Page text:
I love seeing the beautiful red poppies blowing in the breeze beside the road.
The timing for our walk through Spain, and the Via la Plata has been perfect for spring flowers.
Hopefully we have more sunshine and less rain tomorrow.
If you have been following the blog, you will know that we have been walking the Via la Plata in Spain. For those of you who might not be familiar with the walk, it is a route follows the Christian pilgrimage route from Cadiz to Santiago de Compostela. Prior to the Christians using these road, Moor and Romans built and used the road to transport commodities and move armies. Continue reading →
We took a couple of days off from walking the Via la Plata. A lovely little town of about 15,00o people. Staying in a hotel on the Plaza Grande, shown in the image. I have read that the whole town centre is whitewashed and the facades cannot be changed, so it looks like it did in the 15th century, the streets are cobblestone, some inlaid with lovely patterns, others in simpler square shapes. In Zafra, there are two main plazas with arcades, called the Plaza Grande and the Plaza Chica.
The Plaza Grande is surrounded by a colonnaded area, over which there are houses with coats of arms and artistic lattices, metal balconies where geraniums were growing and blooming. Here in the late afternoon and early evening families gathered, friends visited, and kids played, it was a great place to sit and have a glass of wine and watch the world.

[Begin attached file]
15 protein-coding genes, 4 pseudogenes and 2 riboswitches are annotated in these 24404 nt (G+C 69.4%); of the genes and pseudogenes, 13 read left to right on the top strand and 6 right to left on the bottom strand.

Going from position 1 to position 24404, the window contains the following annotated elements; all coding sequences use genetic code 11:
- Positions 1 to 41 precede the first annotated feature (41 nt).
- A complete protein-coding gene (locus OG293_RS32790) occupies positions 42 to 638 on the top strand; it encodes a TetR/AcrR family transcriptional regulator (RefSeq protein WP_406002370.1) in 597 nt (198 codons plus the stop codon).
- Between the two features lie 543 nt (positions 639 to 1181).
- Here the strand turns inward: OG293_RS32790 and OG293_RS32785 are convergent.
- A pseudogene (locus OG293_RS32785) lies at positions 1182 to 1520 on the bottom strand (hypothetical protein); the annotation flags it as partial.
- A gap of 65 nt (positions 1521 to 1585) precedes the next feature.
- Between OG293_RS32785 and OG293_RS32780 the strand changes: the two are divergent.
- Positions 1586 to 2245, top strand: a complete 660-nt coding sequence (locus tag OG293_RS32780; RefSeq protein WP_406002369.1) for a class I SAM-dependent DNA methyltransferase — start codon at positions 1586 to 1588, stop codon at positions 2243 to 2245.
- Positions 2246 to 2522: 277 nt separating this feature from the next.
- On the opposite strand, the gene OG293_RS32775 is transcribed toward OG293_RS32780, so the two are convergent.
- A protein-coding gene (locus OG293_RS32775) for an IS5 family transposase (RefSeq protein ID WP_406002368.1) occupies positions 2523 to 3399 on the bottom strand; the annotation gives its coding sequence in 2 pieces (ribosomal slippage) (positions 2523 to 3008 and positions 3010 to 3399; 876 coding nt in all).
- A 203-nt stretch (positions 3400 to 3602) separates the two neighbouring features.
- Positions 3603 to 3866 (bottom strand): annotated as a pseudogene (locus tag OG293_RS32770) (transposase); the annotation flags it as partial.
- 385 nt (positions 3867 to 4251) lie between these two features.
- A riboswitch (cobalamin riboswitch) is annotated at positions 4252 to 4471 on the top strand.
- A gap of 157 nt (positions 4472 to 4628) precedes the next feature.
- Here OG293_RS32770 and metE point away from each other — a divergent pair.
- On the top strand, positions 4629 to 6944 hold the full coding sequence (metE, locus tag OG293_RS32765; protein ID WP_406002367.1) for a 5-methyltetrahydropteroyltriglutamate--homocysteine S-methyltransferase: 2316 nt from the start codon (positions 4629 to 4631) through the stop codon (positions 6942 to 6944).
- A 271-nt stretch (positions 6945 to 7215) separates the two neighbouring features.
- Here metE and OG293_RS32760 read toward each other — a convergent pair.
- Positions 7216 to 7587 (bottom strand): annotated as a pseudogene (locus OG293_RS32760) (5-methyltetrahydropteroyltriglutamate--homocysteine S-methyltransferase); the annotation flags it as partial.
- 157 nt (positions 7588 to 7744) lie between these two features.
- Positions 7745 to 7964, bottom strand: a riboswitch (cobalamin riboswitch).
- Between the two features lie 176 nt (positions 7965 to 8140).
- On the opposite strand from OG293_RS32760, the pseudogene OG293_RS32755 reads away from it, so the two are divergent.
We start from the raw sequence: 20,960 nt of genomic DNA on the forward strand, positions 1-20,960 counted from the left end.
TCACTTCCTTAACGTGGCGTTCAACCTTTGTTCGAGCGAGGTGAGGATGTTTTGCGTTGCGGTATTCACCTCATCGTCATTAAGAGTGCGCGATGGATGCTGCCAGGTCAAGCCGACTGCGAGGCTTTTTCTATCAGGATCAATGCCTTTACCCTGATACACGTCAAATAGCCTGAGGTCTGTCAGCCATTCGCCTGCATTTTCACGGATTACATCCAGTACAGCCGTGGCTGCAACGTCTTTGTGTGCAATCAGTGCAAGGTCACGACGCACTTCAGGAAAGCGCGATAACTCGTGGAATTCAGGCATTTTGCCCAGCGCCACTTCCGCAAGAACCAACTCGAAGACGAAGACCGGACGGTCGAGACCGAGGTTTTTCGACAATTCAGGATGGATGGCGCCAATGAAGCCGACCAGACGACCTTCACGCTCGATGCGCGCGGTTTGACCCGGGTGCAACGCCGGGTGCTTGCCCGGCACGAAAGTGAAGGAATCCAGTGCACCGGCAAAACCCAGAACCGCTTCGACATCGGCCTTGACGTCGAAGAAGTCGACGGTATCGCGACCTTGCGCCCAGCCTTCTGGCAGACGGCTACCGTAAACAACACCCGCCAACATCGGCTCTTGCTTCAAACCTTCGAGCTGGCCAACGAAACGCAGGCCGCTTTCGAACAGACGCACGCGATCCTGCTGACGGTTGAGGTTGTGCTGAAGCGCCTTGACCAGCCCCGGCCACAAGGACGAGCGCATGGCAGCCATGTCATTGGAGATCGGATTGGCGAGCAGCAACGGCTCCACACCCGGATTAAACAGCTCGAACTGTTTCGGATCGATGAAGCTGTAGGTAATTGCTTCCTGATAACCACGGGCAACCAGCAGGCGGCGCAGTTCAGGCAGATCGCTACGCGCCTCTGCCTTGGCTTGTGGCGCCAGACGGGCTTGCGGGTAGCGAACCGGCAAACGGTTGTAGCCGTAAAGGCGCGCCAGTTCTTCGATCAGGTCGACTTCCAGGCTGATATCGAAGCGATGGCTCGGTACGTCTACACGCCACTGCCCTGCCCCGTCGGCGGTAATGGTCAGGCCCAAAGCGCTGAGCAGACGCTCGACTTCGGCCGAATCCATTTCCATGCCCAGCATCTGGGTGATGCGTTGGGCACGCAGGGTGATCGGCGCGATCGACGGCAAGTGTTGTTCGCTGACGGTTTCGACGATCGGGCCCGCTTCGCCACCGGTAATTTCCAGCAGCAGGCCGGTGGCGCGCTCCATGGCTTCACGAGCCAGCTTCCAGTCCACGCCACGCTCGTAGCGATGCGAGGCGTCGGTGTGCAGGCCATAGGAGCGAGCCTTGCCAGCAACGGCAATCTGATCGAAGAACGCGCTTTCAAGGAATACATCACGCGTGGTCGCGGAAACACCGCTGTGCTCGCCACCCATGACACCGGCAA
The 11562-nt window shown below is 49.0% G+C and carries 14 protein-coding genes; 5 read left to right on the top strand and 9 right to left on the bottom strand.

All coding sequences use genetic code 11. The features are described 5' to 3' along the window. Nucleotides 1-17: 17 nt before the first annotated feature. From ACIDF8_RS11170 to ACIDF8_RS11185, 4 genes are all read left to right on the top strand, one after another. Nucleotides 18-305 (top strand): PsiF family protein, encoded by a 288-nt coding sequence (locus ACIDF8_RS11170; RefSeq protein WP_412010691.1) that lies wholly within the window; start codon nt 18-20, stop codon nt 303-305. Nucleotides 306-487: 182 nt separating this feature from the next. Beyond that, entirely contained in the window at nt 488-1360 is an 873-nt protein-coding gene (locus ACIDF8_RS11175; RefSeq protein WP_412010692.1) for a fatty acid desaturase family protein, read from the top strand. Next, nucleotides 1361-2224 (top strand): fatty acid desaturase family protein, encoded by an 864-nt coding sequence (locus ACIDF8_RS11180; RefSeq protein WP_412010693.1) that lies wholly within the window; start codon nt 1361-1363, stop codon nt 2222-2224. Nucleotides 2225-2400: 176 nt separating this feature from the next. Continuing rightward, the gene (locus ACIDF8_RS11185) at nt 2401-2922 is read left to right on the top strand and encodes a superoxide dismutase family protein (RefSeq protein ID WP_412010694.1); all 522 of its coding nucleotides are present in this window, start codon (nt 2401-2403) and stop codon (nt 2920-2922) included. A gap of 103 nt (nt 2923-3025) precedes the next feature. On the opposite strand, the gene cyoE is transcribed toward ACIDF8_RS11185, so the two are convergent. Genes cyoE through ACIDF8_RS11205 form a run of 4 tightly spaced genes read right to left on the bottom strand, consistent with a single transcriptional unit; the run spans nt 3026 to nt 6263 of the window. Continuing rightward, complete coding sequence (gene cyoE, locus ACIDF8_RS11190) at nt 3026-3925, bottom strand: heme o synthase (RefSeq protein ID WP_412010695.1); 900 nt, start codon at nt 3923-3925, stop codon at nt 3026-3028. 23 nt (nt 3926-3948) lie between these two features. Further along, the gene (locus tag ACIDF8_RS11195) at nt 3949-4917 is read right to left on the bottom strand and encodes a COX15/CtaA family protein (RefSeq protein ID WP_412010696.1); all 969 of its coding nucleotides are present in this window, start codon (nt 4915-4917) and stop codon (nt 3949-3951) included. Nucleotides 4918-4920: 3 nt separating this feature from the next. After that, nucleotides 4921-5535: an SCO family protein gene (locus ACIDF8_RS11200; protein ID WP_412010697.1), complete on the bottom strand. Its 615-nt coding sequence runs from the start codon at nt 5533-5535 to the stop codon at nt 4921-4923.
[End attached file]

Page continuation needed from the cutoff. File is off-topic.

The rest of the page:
We are back on the road again. More stories from our Camino to Santiago from the Via la Plata as we travel through the countryside.
El Castillo de las Torres, El Real de la Jara, Spain
it is the first day of spring, and I must say that Spring in Spain has been wonderful. Most days when we are walking temperatures start about 13 – 15 C and be mid day when we are done around 23 – 25 C. Yesterday we did get a sprinkle of rain, but most days are clear or there is only a light cloud cover. Did I mention it is nice?
It is hard to document the sounds that we hear. At times there has been roosters crowing to walk us up, is sounds pleasant, and I guess it is, but at 4 am not quite so nice! At least some of the goats, sheep, and cows are wearing bells, so we can hear them clang in the distance. The occasional farm dog barks as we go by. Most of the roads are quiet, the occasional car, or tractor, although we have had times where we had to walk on or near the highway, and we had to listen to the cars swish by us at great speed, this was a little unnerving. Most of the time we are walking in the beautiful quiet country side, listening to song of the birds. A wonderful way to spend a spring day.